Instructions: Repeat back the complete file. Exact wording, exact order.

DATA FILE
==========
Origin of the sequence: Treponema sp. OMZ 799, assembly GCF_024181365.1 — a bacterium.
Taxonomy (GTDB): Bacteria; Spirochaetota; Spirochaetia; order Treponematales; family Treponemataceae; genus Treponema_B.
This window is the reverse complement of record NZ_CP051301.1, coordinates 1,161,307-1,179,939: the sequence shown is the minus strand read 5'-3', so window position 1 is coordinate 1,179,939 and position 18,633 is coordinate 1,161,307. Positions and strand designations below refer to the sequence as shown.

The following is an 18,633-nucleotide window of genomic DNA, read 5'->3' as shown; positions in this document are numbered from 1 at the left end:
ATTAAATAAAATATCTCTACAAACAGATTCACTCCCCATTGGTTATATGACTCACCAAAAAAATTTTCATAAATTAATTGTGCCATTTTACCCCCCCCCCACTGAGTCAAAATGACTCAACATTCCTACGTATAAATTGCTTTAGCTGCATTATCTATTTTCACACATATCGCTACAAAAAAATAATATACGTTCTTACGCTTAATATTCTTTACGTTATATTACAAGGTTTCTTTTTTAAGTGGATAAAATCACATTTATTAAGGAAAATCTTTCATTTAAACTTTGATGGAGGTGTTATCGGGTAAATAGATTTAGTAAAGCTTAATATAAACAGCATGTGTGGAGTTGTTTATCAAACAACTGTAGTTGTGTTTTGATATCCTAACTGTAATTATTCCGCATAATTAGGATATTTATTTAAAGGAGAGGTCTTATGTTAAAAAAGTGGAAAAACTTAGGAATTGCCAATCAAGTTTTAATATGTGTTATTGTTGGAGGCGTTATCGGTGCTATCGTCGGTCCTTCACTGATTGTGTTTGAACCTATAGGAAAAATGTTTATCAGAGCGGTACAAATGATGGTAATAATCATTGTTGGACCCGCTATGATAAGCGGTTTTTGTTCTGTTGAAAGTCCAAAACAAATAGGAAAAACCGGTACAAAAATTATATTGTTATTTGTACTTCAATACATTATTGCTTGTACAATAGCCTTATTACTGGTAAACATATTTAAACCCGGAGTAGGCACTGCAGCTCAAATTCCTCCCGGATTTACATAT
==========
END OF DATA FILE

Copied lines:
Origin of the sequence: Treponema sp. OMZ 799, assembly GCF_024181365.1 — a bacterium.
Taxonomy (GTDB): Bacteria; Spirochaetota; Spirochaetia; order Treponematales; family Treponemataceae; genus Treponema_B.
This window is the reverse complement of record NZ_CP051301.1, coordinates 1,161,307-1,179,939: the sequence shown is the minus strand read 5'-3', so window position 1 is coordinate 1,179,939 and position 18,633 is coordinate 1,161,307. Positions and strand designations below refer to the sequence as shown.

The following is an 18,633-nucleotide window of genomic DNA, read 5'->3' as shown; positions in this document are numbered from 1 at the left end:
ATTAAATAAAATATCTCTACAAACAGATTCACTCCCCATTGGTTATATGACTCACCAAAAAAATTTTCATAAATTAATTGTGCCATTTTACCCCCCCCCCACTGAGTCAAAATGACTCAACATTCCTACGTATAAATTGCTTTAGCTGCATTATCTATTTTCACACATATCGCTACAAAAAAATAATATACGTTCTTACGCTTAATATTCTTTACGTTATATTACAAGGTTTCTTTTTTAAGTGGATAAAATCACATTTATTAAGGAAAATCTTTCATTTAAACTTTGATGGAGGTGTTATCGGGTAAATAGATTTAGTAAAGCTTAATATAAACAGCATGTGTGGAGTTGTTTATCAAACAACTGTAGTTGTGTTTTGATATCCTAACTGTAATTATTCCGCATAATTAGGATATTTATTTAAAGGAGAGGTCTTATGTTAAAAAAGTGGAAAAACTTAGGAATTGCCAATCAAGTTTTAATATGTGTTATTGTTGGAGGCGTTATCGGTGCTATCGTCGGTCCTTCACTGATTGTGTTTGAACCTATAGGAAAAATGTTTATCAGAGCGGTACAAATGATGGTAATAATCATTGTTGGACCCGCTATGATAAGCGGTTTTTGTTCTGTTGAAAGTCCAAAACAAATAGGAAAAACCGGTACAAAAATTATATTGTTATTTGTACTTCAATACATTATTGCTTGTACAATAGCCTTATTACTGGTAAACATATTTAAACCCGGAGTAGGCACTGCAGCTCAAATTCCTCCCGGATTTACATAT